United States District Court, D. Minnesota
Lieutenant Colonel Chantell M. Higgins, Plaintiff,
Save Our Heroes, Defendant.
S. Momoh, Esq. and Stinson Leonard Street LLP, counsel for
Zorislav R. Leyderman, Esq. and The Law Office of Zorislav R.
Leyderman, counsel for defendant.
S. Doty, Judge United States District Court.
matter is before the court upon the motion to dismiss by
defendant Save Our Heroes. Based on a review of the file,
record, and proceedings herein, and for the following
reasons, the motion is granted.
defamation suit arises out of defendant Save Our Heroes's
(SOH) blog post concerning the Naval Criminal Investigative
Service's (NCIS) investigation of plaintiff Lieutenant
Colonel Chantell Higgins. In March 2015, NCIS accused Higgins
of “destroying, falsifying and tampering with evidence
and obstructing justice” in connection with her
previous representation of a military minor dependent. Compl.
March 24, 2015, the Marine Times published an
article about the NCIS investigation, which Higgins claims
became the source of later allegedly defamatory articles
about her. Id. ¶ 24. One day later, Joseph
Jordan, a criminal defense attorney, also posted an article
on the NCIS investigation, which contained factual
errors.Id. ¶¶ 25-26.
early April 2015, NCIS closed its investigation of Higgins,
and on April 30, 2015, the Commander of Marine Corp
Installations Command determined that the allegations against
Higgins were unsubstantiated and closed the case.
Id. ¶¶ 20-21. Additionally, the Officer in
Charge of the Marine Corps Victims Legal Counsel Organization
declined to pursue any professional responsibility action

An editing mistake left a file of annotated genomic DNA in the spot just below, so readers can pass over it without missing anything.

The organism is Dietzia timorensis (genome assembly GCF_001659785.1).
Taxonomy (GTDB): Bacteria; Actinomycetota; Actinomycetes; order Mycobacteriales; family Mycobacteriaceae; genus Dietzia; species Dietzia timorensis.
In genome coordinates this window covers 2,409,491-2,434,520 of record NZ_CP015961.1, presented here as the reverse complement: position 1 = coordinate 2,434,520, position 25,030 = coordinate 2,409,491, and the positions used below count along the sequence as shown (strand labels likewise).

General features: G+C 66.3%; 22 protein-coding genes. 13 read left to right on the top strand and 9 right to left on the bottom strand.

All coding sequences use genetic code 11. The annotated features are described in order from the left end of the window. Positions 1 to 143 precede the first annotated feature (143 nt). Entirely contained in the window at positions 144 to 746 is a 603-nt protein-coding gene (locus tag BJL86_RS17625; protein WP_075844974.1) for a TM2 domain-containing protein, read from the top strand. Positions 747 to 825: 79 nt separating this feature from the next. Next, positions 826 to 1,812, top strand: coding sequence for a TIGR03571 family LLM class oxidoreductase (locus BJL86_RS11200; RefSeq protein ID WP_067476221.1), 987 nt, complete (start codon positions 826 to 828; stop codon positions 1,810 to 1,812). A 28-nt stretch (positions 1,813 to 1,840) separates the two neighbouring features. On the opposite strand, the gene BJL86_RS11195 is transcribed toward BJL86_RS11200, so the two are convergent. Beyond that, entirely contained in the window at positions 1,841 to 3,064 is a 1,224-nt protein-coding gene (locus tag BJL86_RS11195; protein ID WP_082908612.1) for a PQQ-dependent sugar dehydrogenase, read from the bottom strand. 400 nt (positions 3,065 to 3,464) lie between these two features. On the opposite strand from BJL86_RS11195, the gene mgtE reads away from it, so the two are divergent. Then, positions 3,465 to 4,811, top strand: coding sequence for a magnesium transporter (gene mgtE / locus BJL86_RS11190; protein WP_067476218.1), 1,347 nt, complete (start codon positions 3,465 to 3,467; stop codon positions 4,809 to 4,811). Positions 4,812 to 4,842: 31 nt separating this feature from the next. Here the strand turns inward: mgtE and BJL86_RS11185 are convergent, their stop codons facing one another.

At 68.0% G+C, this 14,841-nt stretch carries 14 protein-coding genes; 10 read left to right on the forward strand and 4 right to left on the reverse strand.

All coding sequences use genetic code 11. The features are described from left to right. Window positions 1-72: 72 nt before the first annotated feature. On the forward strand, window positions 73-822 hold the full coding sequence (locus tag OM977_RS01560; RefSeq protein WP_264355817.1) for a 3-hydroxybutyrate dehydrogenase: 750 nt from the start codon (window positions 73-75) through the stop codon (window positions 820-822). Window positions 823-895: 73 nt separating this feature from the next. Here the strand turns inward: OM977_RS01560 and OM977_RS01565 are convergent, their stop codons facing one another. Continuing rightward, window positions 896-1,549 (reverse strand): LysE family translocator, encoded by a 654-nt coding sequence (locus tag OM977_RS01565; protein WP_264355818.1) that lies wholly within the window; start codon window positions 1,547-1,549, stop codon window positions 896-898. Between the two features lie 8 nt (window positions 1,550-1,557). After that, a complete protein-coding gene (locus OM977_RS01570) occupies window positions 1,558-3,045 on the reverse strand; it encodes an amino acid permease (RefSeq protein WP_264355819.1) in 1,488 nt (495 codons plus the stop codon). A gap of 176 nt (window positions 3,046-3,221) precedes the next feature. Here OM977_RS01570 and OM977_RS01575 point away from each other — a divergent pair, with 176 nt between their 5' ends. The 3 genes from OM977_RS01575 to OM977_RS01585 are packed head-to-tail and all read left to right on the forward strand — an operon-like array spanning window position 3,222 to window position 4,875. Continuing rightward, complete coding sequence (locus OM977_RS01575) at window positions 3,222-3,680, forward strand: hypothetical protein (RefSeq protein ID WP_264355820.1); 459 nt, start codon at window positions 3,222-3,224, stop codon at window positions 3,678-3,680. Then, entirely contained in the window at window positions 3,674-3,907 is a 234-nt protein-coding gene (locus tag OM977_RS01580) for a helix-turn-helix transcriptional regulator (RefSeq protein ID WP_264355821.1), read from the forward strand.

against Higgins. Id. ¶ 22.
two years after the end of the investigation, in March 2017,
SOH republished Jordan's 2015 article with the addition
of its own commentary. Id. ¶¶ 29, 34. SOH
did not disclose that the NCIS investigation was closed and
that no charges had been filed against Higgins. Id.
¶¶ 32, 35. Before publishing the article, SOH was
allegedly aware that Jordan's article was factually
incorrect. Id. ¶ 31. In December 2017, after
receiving a cease and desist letter from Higgins's
counsel, SOH removed the March 2017 article from its website.
Id. ¶ 36. Higgins alleges, however, that parts
of the article still exist online. Id. ¶ 37;
see id. Ex. A. She also alleges that SOH has
republished the article by coordinating with third parties.
Id. ¶ 37.
January 1, 2018, Higgins filed suit against SOH alleging
claims of (1) defamation and libel, (2) intentional
inflection of emotional distress, and (3) negligent
infliction of emotional distress. SOH now moves to dismiss
arguing that (1) the court lacks personal jurisdiction, and
(2) the complaint fails to state upon which relief can be
survive a motion to dismiss for lack of personal
jurisdiction, a plaintiff must establish a prima facie case
that the forum state has personal jurisdiction over the
defendant. Stevens v. Redwing, 146 F.3d 538, 543
(8th Cir. 1998). In the absence of an evidentiary hearing, a
court “must look at the facts in the light most
favorable to the nonmoving party and resolve all factual
conflicts in favor of that party.” Dakota Indus.,
Inc. v. Dakota Sportswear, Inc., 946 F.2d 1384, 1387
(8th Cir. 1991). A federal court may assume jurisdiction over
a nonresident defendant “only to the extent permitted
by the long-arm statute of the forum state and by the Due
Process Clause.” Romak USA, Inc. v. Rich, 384
F.3d 979, 984 (8th Cir. 2004) (citation and internal
quotation marks omitted). Because the Minnesota ...